In the final weeks of 2022, the predictions on China were gloomy (as with the rest of the world): covid spreading widely, disrupted supply chain, weakened consumption, housing debt, a looming demographic crisis. And of course, the effect of Chat GPT.
On Wednesday, Hong Hao, a famous China Market Analyst, published a report called “Lessons of 2022” that started with this:
Hong Hao actually used a tweaked version of the Buddhist sutra called Dharma`mudrā.
The three points In english:
- Impermanence: everything is ephemeral. At market extremes, bears are bulls. And vice versa.
- Sentiment: market swings between lusts and fears. The obsession with profit plunges us into emotional euphoria and panic. Rise above it.
- Cycles: The market runs in cycle. What is lost will be found again.
In the text there is actually an additional point that he did not use: “The eternity is nirvana”.
A friend of Momentum Works quipped: how much loss, regulatory beating and investor pressure would lead the analyst to become so enlightened?
The past three years have been tough, for all businesses in China and tech /VC circles in particular.
The question is – have we gone through the bottom? And how will 2023, and the future, look like?
Leaders and decision makers are cautious. As we elaborate in our book “Seeing the unseen: behind Chinese tech giants’ global venturing”, Chinese tech leaders take a lot of cues from history and have learnt to stay low profile whenever and wherever possible.
When the government suddenly relaxed seemingly-permanent ‘zero-covid’ restrictions in January, many must have breathed a sigh of relief; When the government said they would support the internet platforms recently (after two years of beating), another sign of relief.
However, nobody exhaled loudly. Why? Not much different from the reason why ecommerce companies have been quiet about 11.11 sales in the past two years. While Chinese tech stocks rallied – the increase is rather muted.
Investors were cautious. Who knows whether another regulatory beating, or another black swan event, is around the corner? Investors, in other words, are like 惊弓之鸟 (Chinese idiom: birds startled by the mere twang of a bow-string).
But this might not last long – the economy is humming. Anyone living in Beijing or Shanghai can tell you that after the initial scare – people are already back to the streets, restaurants queues are forming, and flight ticket prices are surging. It is a matter of time before it spills out of China.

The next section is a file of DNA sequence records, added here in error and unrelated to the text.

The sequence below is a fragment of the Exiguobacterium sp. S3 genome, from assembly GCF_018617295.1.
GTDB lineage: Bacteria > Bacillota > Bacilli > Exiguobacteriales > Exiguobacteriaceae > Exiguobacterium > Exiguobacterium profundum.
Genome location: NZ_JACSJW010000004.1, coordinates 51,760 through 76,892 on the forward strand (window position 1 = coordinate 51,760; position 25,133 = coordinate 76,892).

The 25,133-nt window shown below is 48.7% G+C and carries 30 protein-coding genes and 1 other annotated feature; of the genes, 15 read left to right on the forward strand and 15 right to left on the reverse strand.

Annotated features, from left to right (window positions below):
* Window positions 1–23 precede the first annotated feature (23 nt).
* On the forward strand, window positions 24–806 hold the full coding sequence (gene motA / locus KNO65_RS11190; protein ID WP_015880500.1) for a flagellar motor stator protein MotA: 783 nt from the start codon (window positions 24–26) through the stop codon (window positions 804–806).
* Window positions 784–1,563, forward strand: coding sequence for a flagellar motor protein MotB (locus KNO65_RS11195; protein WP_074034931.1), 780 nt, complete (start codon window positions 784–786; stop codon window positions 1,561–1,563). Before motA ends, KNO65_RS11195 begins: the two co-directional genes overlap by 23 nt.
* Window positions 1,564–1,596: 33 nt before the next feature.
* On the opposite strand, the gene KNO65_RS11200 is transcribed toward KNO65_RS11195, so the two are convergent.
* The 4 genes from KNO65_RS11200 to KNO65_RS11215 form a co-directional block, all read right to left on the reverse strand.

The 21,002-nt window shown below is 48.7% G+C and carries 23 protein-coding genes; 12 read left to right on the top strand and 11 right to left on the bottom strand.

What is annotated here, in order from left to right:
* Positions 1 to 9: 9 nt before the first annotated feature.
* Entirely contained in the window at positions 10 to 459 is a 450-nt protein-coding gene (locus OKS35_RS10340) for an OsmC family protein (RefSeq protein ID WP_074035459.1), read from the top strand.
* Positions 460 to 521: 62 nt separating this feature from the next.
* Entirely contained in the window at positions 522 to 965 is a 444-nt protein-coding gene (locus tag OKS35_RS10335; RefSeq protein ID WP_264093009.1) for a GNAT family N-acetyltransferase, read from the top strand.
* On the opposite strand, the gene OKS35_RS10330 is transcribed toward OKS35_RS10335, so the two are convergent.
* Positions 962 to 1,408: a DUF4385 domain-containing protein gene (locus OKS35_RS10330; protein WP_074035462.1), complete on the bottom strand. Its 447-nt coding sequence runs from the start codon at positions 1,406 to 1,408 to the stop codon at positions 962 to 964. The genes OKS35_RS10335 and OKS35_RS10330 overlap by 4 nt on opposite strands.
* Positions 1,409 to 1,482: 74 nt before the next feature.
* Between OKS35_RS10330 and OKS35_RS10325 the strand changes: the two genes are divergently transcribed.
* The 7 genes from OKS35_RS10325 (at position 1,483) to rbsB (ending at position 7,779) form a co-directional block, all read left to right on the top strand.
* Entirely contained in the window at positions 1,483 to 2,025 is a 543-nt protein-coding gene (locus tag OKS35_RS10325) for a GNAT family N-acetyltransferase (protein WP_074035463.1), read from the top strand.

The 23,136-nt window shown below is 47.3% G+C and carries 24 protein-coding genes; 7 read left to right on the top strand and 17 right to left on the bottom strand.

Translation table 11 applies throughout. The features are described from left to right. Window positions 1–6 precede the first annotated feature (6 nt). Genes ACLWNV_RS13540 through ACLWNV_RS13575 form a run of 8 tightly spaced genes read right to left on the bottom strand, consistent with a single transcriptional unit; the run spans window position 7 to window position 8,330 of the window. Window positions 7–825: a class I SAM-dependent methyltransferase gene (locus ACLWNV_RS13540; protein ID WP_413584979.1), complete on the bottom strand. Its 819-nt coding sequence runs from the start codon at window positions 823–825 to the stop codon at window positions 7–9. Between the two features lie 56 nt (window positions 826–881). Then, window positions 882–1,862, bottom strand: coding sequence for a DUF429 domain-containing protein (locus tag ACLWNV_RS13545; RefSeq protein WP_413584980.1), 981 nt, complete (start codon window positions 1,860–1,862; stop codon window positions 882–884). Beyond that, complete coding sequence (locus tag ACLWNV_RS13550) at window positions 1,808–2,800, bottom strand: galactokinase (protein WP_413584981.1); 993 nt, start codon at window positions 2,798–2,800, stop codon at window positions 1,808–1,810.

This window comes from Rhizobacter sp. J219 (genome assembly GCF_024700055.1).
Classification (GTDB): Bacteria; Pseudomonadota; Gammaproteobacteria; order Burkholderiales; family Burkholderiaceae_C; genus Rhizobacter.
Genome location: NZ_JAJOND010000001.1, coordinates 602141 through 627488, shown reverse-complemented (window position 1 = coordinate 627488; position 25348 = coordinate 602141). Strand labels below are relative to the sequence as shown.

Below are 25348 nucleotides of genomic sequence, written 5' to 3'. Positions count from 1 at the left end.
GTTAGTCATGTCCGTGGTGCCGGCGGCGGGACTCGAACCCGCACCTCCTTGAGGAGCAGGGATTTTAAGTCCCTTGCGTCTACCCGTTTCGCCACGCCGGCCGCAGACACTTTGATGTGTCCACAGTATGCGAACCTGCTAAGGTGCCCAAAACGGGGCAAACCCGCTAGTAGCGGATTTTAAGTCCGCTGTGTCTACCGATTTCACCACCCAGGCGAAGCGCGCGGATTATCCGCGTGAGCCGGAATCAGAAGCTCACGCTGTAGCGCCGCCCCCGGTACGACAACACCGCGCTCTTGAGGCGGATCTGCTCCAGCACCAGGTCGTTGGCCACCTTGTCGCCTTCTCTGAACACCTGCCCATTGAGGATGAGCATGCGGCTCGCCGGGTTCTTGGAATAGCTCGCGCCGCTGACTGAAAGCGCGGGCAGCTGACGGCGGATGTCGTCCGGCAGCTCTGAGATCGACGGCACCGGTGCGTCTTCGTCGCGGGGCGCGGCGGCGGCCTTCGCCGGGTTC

Those of you familiar with the hyper competitive environment in China must already be familiar with the word Involution (内卷) – the incessant competition where everyone works extra hard for small gains.
The competition will force all the companies to also increasingly focus on markets outside China – a theme we have elaborated extensively in the book.
While Jack Ma is relinquishing his control over Ant Group, we see other entrepreneurs coming back. Tencent’s Pony Ma, JD’s Richard Liu, and even Baidu’s Robin Li have recently made strong-worded remarks in internal management meetings.
They criticised managers of illusion, deception and even outright corruption. They also lamented that if nothing is done, their great companies will drift towards failure or irrelevance.
It is a signal that these legendary Chinese tech leaders (check out our analysis on tech leaders with Chinese characteristics), who had taken their companies from humble beginnings to behemoths, are back in charge. We see this is a good sign.
Pinduoduo went a step further with its Temu subsidiary making waves in the US; Meituan is launching Hong Kong, its first non-Chinese mainland market.
We see more to come. They will still have huge challenges of people, organisation, product and ultimately leadership (POP-Leadership). However, just like the catfish in a tank of sardines, these companies will revitalise the global tech competition.
We are optimistic about 2023.
Happy New Year.